3. A CRITIQUE OF BERGEY’S SYSTEM
Admittedly it is a difficult task to frame a definition of the Schizomycetes adequate to include all organisms which belong here but sufficiently specific to exclude other groups of microorganisms. Nevertheless, a more inadequate definition than that given by Bergey would be hard to conceive. Bacterial cells are described as "relatively primitive in organization," but one looks in vain for an explicit statement of the absence of true nuclei, which is perhaps the most important single morphological characteristic of these organisms. In describing cell shape, the word filamentous is used in a most confusing manner; apparently it is applied indiscriminately to the usually non-septate mycelium of the actinomycetes, to chains of individual cells such as occur in the Bacilleae and to the truly filamentous (i.e. multicellular) arrangement found in the Beggiatoaceae. Multiplication is given as being typically by "cell fission," but there is no mention of its wellnigh universal transverse nature. The absence of sexual reproduction is not noted. The formation of endospores and conidia is mentioned but not the formation of myxobacterial spores and cysts. Next comes the astonishing statement,"Chlorophyll is produced by none of the bacteria (with the possible exception of a single genus)." The occurrence of a true chlorophyll-though chemically slightly different from the green plant chlorophylls a and b-in all the purple bacteria, both Thioand Athiorhodaceae, invalidates the inclusion of this character. In the description of motility, the peculiar locomotion so characteristic of the Myxobacteriales goes unmentioned; the motility of the Spirochaetales is described as flexuouss," which certainly does not characterize the mode of locomotion of these forms in any adequate manner.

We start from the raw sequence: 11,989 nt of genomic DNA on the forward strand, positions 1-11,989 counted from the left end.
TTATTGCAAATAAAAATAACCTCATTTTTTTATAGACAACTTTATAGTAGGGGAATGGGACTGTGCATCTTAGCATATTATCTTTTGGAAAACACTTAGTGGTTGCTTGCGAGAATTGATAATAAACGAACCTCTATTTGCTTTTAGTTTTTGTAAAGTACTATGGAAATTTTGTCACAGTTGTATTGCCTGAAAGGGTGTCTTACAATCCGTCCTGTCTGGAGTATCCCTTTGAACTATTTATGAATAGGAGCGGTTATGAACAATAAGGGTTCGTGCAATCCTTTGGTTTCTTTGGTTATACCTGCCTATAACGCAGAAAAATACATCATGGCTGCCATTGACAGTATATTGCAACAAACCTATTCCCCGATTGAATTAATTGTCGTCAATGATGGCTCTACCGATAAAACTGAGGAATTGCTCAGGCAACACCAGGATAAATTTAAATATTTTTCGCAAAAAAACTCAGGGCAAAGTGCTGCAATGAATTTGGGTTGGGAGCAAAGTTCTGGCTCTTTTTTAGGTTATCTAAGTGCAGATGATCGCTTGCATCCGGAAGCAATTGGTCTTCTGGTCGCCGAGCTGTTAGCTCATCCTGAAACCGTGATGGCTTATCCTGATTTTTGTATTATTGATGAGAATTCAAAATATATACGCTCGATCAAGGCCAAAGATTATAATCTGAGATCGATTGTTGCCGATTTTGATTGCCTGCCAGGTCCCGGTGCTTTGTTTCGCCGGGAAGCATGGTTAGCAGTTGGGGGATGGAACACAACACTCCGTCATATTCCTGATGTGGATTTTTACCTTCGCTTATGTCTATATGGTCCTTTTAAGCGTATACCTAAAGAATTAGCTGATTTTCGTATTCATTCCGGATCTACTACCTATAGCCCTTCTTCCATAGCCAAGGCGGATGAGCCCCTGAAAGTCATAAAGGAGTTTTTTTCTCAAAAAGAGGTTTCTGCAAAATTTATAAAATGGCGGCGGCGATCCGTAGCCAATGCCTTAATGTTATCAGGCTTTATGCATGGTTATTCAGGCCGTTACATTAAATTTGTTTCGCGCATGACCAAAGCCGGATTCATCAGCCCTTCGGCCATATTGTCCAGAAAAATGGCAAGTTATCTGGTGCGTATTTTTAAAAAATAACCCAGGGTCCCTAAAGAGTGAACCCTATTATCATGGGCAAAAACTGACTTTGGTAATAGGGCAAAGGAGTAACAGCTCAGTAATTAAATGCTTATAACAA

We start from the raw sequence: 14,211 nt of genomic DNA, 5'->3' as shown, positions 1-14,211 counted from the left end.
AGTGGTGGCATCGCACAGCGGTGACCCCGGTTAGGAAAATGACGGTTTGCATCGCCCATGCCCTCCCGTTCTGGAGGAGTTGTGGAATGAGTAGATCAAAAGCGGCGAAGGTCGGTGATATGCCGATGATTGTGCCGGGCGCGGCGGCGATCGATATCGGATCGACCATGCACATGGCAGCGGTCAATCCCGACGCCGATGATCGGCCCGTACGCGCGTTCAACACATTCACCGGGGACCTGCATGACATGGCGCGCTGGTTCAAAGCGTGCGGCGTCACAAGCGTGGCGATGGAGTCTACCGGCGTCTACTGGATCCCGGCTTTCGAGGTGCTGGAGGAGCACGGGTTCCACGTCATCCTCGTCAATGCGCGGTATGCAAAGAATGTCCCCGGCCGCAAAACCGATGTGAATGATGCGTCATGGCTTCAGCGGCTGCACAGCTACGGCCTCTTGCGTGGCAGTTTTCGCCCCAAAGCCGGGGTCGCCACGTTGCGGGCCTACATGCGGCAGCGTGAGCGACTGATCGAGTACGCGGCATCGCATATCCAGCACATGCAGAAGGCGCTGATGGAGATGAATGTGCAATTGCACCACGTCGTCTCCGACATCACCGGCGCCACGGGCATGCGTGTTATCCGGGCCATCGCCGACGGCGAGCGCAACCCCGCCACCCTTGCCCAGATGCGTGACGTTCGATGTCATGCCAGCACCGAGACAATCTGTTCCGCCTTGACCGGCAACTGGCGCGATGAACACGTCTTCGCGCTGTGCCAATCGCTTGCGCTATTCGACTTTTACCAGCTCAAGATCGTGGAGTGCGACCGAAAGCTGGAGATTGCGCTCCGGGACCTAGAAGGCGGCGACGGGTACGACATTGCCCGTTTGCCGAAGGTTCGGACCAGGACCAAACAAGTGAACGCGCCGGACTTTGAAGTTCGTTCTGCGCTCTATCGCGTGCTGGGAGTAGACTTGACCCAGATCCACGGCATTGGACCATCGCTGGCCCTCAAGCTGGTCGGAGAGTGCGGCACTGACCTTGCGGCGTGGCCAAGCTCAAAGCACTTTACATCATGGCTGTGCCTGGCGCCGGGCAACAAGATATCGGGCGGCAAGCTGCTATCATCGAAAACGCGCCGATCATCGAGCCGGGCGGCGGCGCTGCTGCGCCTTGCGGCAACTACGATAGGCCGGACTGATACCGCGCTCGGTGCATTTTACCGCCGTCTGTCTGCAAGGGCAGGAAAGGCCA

In order to appreciate the complete inadequacy of this definition of the class Schizomycetes one has only to realize that there is nothing in it which would exclude the fungi and most of the protozoa, whereas the statement about the absence of chlorophyll (clearly put in originally to keep out the algae) now also excludes a whole family of the Thiobacteriales.
The differentiation of the seven orders used in the Manual is no more satisfactory. The first order of the Eubacteriales is carefully segregated from the rest as containing "simple and undifferentiated forms." No mention is made of the flagellar nature of motility or the rigidity of the cell wall, which are really important characters in this order. The statement that "iron (is) not stored as visible particles" applies equally well to all other living organisms.